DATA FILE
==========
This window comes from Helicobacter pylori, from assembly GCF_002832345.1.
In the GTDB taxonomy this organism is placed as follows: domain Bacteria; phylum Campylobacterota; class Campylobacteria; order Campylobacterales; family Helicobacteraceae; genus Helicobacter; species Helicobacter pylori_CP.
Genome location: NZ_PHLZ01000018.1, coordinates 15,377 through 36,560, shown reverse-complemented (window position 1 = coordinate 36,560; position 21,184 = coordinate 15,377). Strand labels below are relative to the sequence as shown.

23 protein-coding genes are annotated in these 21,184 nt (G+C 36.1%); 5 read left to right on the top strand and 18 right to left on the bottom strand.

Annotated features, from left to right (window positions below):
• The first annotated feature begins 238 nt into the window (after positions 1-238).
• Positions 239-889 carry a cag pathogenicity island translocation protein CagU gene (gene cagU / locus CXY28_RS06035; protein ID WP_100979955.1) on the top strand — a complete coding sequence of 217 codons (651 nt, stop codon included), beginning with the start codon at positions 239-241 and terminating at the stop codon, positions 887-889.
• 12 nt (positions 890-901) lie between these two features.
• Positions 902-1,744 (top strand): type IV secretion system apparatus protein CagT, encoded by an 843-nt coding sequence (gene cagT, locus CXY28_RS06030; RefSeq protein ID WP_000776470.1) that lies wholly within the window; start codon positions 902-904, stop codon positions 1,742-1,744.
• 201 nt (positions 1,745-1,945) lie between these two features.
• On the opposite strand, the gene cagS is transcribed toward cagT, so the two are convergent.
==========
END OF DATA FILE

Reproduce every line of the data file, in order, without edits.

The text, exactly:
This window comes from Helicobacter pylori, from assembly GCF_002832345.1.
In the GTDB taxonomy this organism is placed as follows: domain Bacteria; phylum Campylobacterota; class Campylobacteria; order Campylobacterales; family Helicobacteraceae; genus Helicobacter; species Helicobacter pylori_CP.
Genome location: NZ_PHLZ01000018.1, coordinates 15,377 through 36,560, shown reverse-complemented (window position 1 = coordinate 36,560; position 21,184 = coordinate 15,377). Strand labels below are relative to the sequence as shown.

23 protein-coding genes are annotated in these 21,184 nt (G+C 36.1%); 5 read left to right on the top strand and 18 right to left on the bottom strand.

Annotated features, from left to right (window positions below):
• The first annotated feature begins 238 nt into the window (after positions 1-238).
• Positions 239-889 carry a cag pathogenicity island translocation protein CagU gene (gene cagU / locus CXY28_RS06035; protein ID WP_100979955.1) on the top strand — a complete coding sequence of 217 codons (651 nt, stop codon included), beginning with the start codon at positions 239-241 and terminating at the stop codon, positions 887-889.
• 12 nt (positions 890-901) lie between these two features.
• Positions 902-1,744 (top strand): type IV secretion system apparatus protein CagT, encoded by an 843-nt coding sequence (gene cagT, locus CXY28_RS06030; RefSeq protein ID WP_000776470.1) that lies wholly within the window; start codon positions 902-904, stop codon positions 1,742-1,744.
• 201 nt (positions 1,745-1,945) lie between these two features.
• On the opposite strand, the gene cagS is transcribed toward cagT, so the two are convergent.